Let’s play a simple game: pairing two tradeable Reds and picking a team that would be the best destination for the set of players. (After all, the Reds best chance at a big return is for the club to package players.) Since Todd Frazier is not on the trading block, we’ll keep the list to Jay Bruce, Marlon Byrd, Aroldis Chapman, Johnny Cueto, Mike Leake, Manny Parra, Brayan Pena, and Brandon Phillips.

There are some “contenders” I left out of this list for a variety of reasons. The Reds won’t be doing anything to help out the Pittsburgh Pirates or the St. Louis Cardinals — though I’m certainly not opposed to it — and in any case, both clubs are poor trade fits with the Reds. I think the Minnesota Twins, New York Mets, and Tampa Bay Rays and will eventually fall out of the playoff race, and more importantly, would probably prefer to hoard their assets for more serious playoff runs in 2016. The Detroit Tigers and San Francisco Giants are poor fits for package deals. Lastly, the Boston Red Sox reportedly want to acquire younger, more controllable pitchers.

Note: Prospect rankings via MLB.com unless otherwise noted.

Baltimore Orioles: Bruce and Cueto

A list of Orioles slated to become free agents at season’s end (per Cot’s contracts & Baseball Reference): 1B/OF Chris Davis, SP/RP Bud Norris, C Matt Wieters, SP Wei-Yin Chen, RP Darren O’Day, and INF/OF Steve Pearce.

Also, SP Miguel Gonzalez, SP Chris Tillman, RP Brian Matusz, RP Zach Britton, 3B Manny Machado, INF/OF Ryan Flaherty, and OF Travis Snider are arbitration-eligible. That’s a heck of a lot of uncertainty monetarily for a club with a payroll of nearly $119 million this season.

My strategy would be to go for it in 2015 — only six and a half games separate the first-place Yankees and last-place Red Sox in the American League East. Bringing in a package of Bruce and Cueto would electrify the Orioles and change the scope of the division race. (Remember, teams rightly want to avoid the Wild Card play-in at all cost.) And with many aforementioned pieces of the team due for free agency or big raises, the Orioles could look radically different next season. Time to go for it.

Baltimore’s outfield is producing at a below-average level offensively — and most of that production is coming from stud center fielder Adam Jones. The Orioles have to keep these things in mind: Nelson Cruz ain’t walking through that door this year. Two, J.J. Hardy isn’t hitting at all. Three, in the 1B/corner OF/DH spots, are you really going to count on Flaherty, Pearce, Snider, Chris Parmelee, and Jimmy Paredes to supplement Davis, Jones, Machado, and Wieters in the lineup? C’mon, now — go get Jay Bruce.

On the pitching side of things, the Orioles’ starting pitchers rank 11th out of 15 AL teams in xFIP and boast mediocre strikeout numbers. With Chen and Ubaldo Jimenez being the only Baltimore starters with xFIPs under four, it’s time for an upgrade. A big upgrade. The Orioles have been scouting Cueto. They should go get him.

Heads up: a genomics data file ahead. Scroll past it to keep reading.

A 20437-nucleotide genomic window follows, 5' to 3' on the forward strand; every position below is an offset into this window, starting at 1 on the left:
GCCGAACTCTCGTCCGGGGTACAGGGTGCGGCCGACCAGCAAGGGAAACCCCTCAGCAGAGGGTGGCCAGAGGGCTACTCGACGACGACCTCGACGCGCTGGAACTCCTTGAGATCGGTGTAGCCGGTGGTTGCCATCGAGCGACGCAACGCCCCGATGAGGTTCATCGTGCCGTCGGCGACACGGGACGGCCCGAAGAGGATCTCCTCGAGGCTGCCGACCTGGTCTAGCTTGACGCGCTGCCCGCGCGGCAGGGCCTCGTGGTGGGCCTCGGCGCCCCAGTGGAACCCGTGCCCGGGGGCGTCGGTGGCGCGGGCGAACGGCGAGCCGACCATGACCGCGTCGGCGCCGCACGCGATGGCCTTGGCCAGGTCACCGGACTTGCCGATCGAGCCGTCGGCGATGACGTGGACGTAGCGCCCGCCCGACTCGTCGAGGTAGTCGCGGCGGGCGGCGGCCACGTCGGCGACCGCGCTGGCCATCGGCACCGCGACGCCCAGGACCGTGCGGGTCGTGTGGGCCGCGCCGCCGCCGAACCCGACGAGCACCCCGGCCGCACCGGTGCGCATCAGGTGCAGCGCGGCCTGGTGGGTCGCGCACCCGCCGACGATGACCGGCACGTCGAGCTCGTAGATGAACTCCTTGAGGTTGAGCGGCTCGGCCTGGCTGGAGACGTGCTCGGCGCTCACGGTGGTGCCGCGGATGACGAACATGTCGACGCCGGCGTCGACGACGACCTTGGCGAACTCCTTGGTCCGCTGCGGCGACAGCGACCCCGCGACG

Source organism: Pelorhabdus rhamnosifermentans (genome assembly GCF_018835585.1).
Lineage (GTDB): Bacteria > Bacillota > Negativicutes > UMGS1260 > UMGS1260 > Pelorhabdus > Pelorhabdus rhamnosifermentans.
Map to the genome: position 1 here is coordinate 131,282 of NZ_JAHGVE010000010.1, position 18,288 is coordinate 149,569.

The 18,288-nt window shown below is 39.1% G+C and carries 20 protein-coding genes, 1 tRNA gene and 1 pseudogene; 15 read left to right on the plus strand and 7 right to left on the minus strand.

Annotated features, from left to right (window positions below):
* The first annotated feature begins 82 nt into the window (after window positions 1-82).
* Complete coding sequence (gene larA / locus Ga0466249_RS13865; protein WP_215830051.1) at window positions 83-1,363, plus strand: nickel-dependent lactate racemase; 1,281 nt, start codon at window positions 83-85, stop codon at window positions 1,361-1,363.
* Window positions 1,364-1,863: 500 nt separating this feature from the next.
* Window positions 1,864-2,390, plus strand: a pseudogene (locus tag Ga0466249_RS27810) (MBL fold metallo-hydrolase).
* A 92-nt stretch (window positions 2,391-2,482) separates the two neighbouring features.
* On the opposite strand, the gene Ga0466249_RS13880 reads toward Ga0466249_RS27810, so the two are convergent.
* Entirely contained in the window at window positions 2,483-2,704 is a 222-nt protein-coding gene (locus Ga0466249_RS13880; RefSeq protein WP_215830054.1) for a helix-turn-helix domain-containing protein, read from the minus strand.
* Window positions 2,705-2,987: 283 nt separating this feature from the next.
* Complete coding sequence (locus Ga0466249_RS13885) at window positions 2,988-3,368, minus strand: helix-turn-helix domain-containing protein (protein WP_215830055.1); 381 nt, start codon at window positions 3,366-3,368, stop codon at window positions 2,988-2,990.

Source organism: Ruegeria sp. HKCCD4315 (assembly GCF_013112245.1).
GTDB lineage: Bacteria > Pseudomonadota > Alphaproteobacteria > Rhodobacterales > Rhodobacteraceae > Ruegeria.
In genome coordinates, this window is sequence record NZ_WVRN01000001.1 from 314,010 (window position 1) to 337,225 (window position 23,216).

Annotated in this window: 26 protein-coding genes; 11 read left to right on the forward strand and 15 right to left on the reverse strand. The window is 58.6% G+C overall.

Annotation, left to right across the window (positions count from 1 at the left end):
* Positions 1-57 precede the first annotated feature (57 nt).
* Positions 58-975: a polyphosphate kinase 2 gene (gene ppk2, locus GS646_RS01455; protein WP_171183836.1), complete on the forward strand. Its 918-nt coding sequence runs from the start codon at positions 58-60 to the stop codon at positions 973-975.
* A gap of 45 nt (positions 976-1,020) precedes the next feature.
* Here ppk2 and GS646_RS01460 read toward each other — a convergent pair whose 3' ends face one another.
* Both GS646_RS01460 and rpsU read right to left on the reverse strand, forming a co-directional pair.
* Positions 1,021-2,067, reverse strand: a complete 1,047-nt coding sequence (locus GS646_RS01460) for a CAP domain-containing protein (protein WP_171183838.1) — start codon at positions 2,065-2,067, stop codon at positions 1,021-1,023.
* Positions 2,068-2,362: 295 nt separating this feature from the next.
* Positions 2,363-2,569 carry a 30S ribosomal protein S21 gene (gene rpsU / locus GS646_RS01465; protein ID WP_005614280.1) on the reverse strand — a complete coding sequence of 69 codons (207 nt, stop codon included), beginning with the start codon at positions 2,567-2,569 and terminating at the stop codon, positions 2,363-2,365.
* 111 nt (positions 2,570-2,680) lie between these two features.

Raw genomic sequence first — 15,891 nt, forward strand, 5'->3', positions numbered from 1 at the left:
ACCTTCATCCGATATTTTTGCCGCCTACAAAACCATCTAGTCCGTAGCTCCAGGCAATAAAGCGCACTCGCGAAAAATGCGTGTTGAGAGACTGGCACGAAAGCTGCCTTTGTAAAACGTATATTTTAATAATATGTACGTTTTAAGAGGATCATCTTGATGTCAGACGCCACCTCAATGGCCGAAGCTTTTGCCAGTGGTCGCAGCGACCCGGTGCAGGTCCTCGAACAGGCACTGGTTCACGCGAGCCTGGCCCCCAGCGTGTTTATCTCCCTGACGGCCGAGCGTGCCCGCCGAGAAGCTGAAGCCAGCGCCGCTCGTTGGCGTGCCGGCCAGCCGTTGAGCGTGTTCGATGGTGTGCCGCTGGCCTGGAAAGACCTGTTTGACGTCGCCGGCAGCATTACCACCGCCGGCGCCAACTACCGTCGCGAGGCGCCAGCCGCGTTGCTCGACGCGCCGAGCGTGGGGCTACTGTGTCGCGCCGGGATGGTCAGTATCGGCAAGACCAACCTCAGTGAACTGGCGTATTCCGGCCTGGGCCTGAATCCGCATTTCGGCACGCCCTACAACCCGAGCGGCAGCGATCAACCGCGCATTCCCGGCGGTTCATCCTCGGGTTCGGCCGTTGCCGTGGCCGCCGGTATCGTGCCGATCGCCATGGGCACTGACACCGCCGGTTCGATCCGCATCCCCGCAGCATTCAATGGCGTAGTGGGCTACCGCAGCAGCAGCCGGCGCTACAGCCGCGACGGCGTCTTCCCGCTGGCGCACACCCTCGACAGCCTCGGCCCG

The main roadblock to this is prospect fit. Dylan Bundy and Hunter Harvey, the Orioles top two pitching prospects — both are ranked in the top 34 of MLB.com’s rankings — have major injury red flags. Christian Walker, the organization’s top hitting prospect, has made all of his 318 minor league starts at first base, a position on the Reds that stands to be occupied by Joey Votto for the rest of the decade. Baltimore’s next best position prospect is 20-year-old High-A catcher Chance Sisco, whose bat is reportedly way, way ahead of his defense. Sisco also profiles as a below-average runner, so a position change to first base or DH for Sisco wouldn’t be of any benefit to the Reds.

If I’m the Reds, I’d go a different route and ask for starter Kevin Gausman, the flame-throwing fourth overall pick of the 2012 draft with big strikeout potential who was recently demoted to Triple-A but stands to return to Baltimore’s rotation after the All-Star break. Gausman’s fWAR in 2014 was 2.1 in 113.1 innings.

Possible trade: Bruce and Cueto to the Orioles; Triple-A starter Kevin Gausman, Triple-A starter Tyler Wilson (Orioles No. 8 prospect), and Low-A third baseman Jomar Reyes (Orioles No. 11 prospect) to the Reds.

Chicago Cubs: Chapman and Leake

The odds of a Reds-Cubs trade are slim because people in the Reds front office/ownership would likely postulate the following: “Can you imagine if Chappy and Leake kicked our behinds for the Cubs later in the season? How embarrassing would that be?” That, of course, would be prehistoric reasoning to NOT make a trade — such sentiments are similar to that of a jilted ex worrying that he/she might see their former significant other at the ballpark — that could alter the short-term future of a franchise that is going nowhere this year or next year in a loaded NL Central.